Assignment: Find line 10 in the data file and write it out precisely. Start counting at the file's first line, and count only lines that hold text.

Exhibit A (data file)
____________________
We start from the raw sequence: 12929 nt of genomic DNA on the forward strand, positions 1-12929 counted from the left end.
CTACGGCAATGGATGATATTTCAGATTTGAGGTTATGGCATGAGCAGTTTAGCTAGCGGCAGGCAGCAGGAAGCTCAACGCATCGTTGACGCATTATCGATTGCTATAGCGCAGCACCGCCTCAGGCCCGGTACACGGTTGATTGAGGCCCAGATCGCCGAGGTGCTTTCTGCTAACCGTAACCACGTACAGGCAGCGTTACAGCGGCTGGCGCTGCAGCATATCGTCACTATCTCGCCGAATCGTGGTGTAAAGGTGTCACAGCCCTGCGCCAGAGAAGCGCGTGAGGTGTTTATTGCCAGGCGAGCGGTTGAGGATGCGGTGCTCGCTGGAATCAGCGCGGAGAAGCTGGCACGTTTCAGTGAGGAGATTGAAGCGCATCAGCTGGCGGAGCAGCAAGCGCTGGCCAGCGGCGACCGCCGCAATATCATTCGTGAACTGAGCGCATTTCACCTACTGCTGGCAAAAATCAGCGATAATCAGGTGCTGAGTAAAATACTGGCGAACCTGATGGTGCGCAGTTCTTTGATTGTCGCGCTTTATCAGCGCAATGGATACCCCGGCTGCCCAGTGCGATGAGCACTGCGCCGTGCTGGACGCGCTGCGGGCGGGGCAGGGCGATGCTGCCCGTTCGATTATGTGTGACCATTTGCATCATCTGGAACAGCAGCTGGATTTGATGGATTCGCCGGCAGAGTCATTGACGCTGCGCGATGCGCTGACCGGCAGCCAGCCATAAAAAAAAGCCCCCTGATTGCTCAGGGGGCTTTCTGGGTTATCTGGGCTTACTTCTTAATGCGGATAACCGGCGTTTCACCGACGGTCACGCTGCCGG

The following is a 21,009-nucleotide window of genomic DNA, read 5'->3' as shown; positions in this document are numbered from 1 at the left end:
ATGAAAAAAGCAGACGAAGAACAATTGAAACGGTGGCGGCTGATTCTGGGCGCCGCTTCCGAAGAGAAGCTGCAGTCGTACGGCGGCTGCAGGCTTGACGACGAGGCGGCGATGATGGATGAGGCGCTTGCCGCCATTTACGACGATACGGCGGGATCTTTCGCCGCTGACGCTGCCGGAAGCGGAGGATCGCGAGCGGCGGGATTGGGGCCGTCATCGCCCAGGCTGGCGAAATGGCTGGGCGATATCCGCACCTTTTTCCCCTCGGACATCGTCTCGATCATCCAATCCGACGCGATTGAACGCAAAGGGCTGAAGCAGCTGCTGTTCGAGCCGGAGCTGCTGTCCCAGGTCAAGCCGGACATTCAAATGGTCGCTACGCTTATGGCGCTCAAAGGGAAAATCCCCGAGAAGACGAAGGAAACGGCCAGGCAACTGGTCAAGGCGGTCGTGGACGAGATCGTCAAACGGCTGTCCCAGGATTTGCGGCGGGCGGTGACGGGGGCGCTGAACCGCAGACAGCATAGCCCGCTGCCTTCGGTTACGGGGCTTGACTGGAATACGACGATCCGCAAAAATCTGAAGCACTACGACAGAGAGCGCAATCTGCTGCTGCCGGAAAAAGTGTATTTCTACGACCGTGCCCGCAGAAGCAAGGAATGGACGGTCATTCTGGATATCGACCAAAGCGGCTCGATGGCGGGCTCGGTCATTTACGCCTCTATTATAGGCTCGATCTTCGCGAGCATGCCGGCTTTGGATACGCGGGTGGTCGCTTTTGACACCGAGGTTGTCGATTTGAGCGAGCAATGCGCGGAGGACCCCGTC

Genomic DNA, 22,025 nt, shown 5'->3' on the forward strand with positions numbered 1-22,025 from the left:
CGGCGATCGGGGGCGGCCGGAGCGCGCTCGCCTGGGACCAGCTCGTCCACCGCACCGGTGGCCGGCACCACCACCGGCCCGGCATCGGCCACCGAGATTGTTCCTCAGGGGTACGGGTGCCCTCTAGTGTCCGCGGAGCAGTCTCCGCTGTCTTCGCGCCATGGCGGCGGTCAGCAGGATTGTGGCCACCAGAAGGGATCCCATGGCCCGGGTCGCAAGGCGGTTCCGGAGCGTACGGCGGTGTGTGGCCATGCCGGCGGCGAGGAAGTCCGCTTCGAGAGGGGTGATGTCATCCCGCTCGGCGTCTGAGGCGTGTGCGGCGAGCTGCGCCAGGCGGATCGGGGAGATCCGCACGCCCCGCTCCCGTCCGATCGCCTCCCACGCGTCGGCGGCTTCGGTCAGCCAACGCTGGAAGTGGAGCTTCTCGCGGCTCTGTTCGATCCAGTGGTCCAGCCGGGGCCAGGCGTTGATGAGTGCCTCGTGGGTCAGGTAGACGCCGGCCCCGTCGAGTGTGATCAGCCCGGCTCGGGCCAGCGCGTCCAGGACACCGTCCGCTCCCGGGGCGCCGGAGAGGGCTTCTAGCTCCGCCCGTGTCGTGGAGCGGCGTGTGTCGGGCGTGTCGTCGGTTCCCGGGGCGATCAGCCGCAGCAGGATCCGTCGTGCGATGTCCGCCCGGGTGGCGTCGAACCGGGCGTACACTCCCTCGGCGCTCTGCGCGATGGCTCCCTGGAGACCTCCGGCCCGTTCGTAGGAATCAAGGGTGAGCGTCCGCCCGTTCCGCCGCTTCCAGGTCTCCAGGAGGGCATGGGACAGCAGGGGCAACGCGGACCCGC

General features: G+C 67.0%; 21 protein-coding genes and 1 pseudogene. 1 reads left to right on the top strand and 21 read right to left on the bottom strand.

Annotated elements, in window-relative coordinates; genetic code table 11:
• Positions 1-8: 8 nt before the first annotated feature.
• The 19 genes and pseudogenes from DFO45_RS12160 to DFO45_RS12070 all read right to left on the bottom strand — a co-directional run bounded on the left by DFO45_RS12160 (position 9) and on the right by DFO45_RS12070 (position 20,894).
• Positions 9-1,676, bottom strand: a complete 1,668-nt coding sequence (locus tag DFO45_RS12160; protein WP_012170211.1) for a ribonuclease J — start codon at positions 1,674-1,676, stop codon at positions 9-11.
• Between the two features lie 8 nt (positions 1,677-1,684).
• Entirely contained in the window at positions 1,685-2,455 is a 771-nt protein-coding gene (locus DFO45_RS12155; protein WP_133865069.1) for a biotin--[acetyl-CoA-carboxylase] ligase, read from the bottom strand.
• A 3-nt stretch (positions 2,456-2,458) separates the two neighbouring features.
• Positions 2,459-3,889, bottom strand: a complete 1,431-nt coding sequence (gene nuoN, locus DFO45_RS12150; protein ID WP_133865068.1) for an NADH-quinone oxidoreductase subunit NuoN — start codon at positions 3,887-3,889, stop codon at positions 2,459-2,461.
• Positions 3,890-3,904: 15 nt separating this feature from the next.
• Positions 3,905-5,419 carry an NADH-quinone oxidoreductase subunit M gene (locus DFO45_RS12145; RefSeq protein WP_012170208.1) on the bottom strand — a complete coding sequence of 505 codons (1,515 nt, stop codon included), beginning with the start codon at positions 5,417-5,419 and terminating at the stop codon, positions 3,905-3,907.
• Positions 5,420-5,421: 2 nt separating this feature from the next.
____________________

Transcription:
• The 19 genes and pseudogenes from DFO45_RS12160 to DFO45_RS12070 all read right to left on the bottom strand — a co-directional run bounded on the left by DFO45_RS12160 (position 9) and on the right by DFO45_RS12070 (position 20,894).